Although a number of clinical features, including tumor size, capsule integrity, pathological grade, and imaging manifestations are correlated with the occurrence of MVI, the accurate prediction of MVI cannot be evaluated by a single indicator39. Instead, a comprehensive analysis of multiple factors is needed for a valuable clinical prediction scheme. A study conducted in China, that included 1004 samples of HBV-related HCC found that preoperative factors, including multiple tumors, a large tumor diameter, an incomplete tumor capsule, a high serum α-fetoprotein level, an HBV DNA load greater than 104 IU/ml, a platelet count less than 100 × 103/µl, and the presence of a typical dynamic pattern on contrast-enhanced MRI, were significantly associated with MVI24. Based on the above seven indicators, they constructed a prediction model that performed well and was supported by C-index values of 0.81 and 0.80 in the training and validation cohorts, respectively. The optimal calibration curves demonstrated good agreement between the predictions and actual observations. As a pathological indicator, MVI is often difficult to measure accurately before surgery. Therefore, researchers have attempted to explore methods of preoperatively predicting MVI in a large number of studies to enable the more accurate evaluation of tumor invasion, and the formulation of comprehensive targeted treatment plans during and after surgery.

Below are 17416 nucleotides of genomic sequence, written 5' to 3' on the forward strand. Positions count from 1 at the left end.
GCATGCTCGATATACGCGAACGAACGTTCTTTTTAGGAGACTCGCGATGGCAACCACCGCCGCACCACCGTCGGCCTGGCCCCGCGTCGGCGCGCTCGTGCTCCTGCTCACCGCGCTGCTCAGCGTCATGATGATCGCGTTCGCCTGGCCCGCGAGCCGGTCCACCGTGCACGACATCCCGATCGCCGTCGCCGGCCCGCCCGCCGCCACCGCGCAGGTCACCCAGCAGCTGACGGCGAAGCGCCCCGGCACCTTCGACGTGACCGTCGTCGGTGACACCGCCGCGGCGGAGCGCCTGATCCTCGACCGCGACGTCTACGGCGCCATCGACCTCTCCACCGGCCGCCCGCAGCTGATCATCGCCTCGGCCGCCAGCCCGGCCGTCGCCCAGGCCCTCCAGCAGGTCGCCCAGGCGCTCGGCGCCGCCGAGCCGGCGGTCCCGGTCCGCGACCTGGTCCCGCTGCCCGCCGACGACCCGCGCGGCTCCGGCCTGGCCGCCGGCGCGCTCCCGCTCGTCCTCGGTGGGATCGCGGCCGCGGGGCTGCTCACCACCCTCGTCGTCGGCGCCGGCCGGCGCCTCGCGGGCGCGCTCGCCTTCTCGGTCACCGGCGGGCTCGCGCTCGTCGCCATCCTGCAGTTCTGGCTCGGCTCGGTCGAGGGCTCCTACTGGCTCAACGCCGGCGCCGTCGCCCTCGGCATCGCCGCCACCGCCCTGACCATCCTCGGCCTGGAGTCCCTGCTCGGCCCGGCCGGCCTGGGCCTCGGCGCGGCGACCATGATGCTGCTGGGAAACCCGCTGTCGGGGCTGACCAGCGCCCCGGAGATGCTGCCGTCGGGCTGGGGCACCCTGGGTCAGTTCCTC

Clinical significance of MVI

Preoperative prediction of MVI guides surgical planning (Table 2)

Table 2 Summary of the ongoing clinical studies in HCC with MVI.